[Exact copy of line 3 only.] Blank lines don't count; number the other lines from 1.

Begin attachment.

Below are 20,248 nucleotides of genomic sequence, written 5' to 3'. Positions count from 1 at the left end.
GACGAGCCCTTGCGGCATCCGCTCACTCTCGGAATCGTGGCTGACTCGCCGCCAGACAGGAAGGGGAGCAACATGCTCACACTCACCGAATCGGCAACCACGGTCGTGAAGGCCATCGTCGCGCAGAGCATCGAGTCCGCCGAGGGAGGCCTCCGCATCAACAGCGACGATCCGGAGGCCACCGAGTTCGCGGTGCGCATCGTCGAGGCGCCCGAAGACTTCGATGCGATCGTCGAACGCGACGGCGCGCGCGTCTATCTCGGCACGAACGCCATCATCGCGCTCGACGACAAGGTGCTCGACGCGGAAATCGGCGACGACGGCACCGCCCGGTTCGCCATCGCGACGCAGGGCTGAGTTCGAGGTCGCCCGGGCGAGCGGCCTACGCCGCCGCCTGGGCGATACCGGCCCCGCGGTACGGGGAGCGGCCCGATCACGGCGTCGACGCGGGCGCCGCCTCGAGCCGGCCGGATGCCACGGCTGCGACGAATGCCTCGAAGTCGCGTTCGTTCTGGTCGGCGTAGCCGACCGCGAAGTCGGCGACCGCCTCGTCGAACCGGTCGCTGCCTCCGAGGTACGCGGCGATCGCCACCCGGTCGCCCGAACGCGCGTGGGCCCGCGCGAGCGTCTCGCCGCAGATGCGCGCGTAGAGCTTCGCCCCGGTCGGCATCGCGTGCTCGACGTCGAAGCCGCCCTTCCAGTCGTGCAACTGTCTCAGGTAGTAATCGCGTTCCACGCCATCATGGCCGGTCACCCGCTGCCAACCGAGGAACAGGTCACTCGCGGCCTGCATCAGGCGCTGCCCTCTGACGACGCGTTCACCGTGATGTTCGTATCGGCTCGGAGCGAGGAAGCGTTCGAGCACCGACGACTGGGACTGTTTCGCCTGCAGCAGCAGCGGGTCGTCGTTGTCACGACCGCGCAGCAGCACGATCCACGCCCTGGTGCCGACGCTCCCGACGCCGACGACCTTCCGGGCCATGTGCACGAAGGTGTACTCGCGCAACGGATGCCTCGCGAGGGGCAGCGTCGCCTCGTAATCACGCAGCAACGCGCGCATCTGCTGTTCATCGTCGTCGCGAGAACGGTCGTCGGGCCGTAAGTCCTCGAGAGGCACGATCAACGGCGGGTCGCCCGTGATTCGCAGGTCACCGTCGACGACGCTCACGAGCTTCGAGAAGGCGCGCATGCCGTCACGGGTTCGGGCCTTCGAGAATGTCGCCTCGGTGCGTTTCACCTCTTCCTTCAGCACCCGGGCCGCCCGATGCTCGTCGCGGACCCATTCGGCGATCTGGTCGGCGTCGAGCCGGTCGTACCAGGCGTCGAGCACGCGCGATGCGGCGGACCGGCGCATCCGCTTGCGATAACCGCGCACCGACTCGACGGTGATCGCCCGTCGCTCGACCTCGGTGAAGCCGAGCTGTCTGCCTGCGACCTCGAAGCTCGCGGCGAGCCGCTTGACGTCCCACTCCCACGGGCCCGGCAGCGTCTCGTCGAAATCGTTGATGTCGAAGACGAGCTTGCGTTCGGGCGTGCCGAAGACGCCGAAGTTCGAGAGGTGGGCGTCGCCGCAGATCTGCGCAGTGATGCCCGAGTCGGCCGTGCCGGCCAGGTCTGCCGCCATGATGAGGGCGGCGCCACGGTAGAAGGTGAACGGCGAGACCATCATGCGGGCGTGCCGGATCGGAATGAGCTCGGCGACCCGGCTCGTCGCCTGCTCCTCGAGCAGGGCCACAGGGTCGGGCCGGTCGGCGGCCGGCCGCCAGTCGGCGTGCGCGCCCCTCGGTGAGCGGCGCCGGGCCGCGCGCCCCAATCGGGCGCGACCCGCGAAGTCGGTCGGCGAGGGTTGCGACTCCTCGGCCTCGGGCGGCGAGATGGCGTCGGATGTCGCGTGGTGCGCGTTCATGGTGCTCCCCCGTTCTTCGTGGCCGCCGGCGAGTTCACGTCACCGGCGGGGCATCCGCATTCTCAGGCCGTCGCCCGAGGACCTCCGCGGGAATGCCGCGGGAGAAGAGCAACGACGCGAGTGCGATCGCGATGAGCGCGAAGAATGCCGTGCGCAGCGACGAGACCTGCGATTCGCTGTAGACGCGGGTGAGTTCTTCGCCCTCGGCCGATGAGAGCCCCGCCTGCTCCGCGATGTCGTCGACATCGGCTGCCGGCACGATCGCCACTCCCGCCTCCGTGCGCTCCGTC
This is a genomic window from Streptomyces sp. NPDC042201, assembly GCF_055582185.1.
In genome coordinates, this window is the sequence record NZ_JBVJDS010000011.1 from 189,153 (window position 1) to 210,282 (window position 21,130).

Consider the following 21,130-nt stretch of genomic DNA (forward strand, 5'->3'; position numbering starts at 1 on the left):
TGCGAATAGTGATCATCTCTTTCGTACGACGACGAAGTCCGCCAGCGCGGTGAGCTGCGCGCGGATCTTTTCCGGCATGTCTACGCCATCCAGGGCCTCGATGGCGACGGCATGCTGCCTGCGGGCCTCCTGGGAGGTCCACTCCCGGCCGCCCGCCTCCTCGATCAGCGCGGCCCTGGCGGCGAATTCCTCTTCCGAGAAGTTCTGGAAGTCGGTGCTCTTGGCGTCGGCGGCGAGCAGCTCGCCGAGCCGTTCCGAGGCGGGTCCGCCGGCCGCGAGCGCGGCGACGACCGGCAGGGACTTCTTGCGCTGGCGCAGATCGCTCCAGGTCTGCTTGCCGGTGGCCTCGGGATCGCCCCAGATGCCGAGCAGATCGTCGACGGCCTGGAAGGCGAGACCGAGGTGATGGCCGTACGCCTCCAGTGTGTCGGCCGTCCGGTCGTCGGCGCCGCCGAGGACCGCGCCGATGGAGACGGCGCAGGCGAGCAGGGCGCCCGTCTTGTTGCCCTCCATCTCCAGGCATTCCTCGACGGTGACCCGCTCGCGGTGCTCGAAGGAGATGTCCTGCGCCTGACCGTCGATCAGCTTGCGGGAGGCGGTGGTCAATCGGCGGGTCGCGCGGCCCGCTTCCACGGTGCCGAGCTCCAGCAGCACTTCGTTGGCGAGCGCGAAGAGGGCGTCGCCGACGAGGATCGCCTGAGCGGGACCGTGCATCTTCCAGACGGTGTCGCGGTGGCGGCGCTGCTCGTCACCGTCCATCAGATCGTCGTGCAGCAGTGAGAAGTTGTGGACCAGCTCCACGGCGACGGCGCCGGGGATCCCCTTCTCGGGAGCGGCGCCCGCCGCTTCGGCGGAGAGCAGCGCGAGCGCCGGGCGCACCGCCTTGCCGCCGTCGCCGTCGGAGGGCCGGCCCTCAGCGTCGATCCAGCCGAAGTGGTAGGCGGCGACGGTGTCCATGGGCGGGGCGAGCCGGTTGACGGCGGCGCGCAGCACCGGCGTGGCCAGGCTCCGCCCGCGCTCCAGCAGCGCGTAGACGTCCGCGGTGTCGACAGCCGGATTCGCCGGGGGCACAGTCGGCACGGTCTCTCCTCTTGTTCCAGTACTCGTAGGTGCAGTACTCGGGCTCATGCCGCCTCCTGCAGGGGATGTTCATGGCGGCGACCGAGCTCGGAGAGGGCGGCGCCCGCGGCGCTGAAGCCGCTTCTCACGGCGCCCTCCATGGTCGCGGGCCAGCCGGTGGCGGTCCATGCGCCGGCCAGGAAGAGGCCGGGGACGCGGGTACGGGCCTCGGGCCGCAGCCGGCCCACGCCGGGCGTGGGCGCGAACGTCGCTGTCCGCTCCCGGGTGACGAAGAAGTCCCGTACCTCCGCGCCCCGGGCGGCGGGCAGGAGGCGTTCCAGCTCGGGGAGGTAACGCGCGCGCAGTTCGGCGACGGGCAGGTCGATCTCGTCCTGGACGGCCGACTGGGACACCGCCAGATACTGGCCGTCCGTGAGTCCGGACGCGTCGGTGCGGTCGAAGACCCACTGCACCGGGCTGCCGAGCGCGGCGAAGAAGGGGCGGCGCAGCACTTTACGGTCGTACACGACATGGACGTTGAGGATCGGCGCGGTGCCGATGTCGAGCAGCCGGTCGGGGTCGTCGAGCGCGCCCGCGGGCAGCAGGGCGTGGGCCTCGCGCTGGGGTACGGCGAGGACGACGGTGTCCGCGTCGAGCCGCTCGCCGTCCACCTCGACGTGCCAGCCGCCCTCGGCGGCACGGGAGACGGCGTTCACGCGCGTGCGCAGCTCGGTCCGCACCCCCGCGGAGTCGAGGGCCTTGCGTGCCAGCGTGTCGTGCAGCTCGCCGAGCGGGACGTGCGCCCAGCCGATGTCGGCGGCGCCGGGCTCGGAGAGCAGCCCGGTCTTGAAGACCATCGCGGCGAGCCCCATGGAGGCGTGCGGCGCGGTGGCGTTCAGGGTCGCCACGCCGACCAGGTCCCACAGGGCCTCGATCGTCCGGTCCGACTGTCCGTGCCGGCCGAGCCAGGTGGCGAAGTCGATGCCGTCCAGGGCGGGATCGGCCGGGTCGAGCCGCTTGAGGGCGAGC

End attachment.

This is a genomic window from Streptomyces sp. NPDC042201, assembly GCF_055582185.1.